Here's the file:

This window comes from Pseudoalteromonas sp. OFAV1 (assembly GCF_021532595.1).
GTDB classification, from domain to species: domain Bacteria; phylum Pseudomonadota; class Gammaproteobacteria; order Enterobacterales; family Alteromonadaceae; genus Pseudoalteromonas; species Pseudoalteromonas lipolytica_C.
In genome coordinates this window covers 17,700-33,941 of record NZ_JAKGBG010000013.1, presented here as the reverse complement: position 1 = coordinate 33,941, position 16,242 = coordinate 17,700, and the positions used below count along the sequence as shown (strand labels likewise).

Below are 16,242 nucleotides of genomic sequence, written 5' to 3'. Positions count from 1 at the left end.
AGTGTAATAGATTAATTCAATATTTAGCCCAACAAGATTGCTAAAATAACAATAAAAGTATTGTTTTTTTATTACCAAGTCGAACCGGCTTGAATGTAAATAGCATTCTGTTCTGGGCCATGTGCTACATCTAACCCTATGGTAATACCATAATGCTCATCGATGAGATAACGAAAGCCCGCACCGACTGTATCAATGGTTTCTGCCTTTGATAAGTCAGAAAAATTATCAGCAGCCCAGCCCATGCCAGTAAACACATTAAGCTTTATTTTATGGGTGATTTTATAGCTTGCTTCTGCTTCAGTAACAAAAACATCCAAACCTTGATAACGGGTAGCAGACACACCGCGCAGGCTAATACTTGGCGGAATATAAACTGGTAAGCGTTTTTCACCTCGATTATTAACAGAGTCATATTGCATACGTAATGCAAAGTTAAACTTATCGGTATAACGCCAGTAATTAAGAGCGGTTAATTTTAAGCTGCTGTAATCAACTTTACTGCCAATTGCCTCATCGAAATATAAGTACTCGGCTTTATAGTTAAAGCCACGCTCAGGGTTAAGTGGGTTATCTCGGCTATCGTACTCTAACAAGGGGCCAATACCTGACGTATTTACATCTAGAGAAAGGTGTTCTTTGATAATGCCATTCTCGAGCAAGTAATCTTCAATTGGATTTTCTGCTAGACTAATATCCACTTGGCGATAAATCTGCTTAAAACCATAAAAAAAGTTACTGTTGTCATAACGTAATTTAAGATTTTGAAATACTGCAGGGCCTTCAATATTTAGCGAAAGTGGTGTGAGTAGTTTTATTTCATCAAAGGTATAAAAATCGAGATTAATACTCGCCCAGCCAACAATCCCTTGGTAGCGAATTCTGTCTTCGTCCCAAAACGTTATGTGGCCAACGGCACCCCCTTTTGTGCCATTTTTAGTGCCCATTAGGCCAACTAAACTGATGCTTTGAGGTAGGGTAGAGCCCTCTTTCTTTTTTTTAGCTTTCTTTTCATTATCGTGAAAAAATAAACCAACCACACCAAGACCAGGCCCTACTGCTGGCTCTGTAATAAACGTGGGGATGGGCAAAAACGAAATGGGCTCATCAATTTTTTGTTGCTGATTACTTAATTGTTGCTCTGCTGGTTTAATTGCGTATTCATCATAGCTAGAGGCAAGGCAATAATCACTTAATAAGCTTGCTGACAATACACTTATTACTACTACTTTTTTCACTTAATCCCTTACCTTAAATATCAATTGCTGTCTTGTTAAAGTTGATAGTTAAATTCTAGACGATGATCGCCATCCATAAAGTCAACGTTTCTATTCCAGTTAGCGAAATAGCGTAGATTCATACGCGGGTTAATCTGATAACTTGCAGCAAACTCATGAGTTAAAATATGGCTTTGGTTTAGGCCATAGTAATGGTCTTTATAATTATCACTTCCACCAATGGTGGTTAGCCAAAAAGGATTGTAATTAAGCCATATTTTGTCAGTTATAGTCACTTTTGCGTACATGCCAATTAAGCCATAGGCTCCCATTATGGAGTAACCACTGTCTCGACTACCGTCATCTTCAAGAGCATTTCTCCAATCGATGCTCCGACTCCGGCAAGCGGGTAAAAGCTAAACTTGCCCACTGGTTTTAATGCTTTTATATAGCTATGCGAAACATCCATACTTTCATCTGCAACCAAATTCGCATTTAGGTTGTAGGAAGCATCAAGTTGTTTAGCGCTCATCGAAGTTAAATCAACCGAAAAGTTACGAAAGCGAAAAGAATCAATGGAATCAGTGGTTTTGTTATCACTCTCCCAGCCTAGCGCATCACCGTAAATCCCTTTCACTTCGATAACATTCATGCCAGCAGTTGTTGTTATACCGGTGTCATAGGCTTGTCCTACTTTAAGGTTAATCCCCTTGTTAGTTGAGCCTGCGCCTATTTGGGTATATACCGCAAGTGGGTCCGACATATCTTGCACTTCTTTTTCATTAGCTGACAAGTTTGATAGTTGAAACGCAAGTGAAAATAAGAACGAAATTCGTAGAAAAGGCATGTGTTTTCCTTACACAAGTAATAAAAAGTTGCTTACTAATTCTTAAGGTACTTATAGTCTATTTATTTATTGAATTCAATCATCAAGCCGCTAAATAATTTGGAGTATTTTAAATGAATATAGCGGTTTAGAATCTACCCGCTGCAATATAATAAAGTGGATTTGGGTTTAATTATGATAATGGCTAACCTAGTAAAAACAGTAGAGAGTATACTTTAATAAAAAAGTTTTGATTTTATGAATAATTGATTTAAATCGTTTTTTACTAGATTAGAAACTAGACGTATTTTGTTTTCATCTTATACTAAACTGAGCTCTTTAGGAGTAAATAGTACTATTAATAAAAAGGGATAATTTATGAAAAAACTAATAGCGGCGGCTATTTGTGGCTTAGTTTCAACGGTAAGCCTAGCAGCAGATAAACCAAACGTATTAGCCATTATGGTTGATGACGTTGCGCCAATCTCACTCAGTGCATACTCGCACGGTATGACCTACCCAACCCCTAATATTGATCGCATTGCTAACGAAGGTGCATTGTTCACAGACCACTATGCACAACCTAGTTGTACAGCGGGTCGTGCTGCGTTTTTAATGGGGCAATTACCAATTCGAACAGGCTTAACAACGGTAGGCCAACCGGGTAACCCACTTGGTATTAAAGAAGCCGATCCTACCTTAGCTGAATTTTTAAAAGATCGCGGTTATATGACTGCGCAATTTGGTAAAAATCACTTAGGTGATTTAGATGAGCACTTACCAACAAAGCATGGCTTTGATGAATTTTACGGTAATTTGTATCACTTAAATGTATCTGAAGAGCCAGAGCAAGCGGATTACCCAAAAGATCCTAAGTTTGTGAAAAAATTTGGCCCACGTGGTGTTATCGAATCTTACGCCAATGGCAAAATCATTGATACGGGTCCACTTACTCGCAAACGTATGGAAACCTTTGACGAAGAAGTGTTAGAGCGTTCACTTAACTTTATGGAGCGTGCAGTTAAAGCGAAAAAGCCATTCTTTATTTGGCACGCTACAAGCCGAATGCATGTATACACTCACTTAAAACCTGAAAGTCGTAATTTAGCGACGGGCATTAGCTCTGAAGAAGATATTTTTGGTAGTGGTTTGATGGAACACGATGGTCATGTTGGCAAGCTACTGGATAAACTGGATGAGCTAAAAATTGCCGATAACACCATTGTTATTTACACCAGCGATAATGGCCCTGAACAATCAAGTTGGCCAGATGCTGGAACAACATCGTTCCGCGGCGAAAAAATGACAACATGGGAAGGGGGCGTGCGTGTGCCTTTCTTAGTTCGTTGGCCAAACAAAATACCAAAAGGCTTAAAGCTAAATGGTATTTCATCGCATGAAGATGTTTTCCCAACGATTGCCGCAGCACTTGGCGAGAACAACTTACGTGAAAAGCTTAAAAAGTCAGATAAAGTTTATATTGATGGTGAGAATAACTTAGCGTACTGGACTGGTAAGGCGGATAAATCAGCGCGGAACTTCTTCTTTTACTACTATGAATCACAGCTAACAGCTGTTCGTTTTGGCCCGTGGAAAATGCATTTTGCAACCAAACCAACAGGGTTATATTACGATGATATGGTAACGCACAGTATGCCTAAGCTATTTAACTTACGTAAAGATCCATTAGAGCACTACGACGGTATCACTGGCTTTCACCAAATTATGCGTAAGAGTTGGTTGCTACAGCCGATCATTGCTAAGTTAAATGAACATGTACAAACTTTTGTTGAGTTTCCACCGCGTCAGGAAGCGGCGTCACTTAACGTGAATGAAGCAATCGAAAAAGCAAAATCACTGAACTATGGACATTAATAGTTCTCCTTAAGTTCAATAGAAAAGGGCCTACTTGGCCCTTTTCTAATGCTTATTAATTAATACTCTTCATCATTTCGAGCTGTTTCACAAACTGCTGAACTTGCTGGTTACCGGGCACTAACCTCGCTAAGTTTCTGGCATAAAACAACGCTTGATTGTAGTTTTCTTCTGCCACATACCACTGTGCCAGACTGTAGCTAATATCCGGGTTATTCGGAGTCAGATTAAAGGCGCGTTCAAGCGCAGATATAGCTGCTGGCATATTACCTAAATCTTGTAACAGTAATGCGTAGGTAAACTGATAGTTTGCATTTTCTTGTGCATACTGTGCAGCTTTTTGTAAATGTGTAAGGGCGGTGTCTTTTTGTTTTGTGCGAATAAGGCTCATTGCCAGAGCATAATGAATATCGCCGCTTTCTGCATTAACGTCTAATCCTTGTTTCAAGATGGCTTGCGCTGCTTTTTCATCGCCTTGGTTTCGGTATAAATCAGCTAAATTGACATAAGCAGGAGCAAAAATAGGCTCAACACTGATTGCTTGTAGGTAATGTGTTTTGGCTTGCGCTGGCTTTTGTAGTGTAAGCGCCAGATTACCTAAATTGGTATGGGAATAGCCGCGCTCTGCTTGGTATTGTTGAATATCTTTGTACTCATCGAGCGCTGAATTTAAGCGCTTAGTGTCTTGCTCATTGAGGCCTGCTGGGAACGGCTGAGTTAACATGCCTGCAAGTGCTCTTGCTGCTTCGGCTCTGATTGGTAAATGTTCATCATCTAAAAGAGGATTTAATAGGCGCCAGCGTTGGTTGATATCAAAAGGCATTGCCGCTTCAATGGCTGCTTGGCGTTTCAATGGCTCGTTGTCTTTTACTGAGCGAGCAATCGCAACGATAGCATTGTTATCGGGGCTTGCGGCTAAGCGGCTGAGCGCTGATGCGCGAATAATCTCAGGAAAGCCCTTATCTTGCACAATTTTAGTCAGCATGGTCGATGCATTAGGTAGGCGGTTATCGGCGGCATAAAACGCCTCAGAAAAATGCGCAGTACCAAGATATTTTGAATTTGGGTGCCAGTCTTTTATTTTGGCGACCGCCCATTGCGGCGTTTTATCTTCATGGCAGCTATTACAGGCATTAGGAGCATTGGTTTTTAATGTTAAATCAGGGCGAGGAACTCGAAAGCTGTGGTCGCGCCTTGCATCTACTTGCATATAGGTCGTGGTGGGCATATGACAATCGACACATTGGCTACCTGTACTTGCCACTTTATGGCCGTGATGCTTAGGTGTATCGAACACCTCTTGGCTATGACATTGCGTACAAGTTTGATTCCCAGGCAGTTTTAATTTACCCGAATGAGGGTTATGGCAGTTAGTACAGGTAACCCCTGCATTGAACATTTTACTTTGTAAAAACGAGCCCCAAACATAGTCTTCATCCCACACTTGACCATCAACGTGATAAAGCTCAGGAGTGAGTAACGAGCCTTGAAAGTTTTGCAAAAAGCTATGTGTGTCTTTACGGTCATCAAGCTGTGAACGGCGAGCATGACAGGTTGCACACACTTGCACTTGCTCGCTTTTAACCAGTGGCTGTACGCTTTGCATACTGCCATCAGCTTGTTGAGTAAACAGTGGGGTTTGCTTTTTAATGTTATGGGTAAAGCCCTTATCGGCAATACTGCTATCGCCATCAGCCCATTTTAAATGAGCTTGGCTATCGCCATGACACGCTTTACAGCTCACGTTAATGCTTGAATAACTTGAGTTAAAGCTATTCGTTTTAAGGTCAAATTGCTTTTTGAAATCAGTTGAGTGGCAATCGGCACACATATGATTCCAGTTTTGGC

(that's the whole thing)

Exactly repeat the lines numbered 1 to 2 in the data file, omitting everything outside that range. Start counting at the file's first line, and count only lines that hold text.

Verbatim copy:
This window comes from Pseudoalteromonas sp. OFAV1 (assembly GCF_021532595.1).
GTDB classification, from domain to species: domain Bacteria; phylum Pseudomonadota; class Gammaproteobacteria; order Enterobacterales; family Alteromonadaceae; genus Pseudoalteromonas; species Pseudoalteromonas lipolytica_C.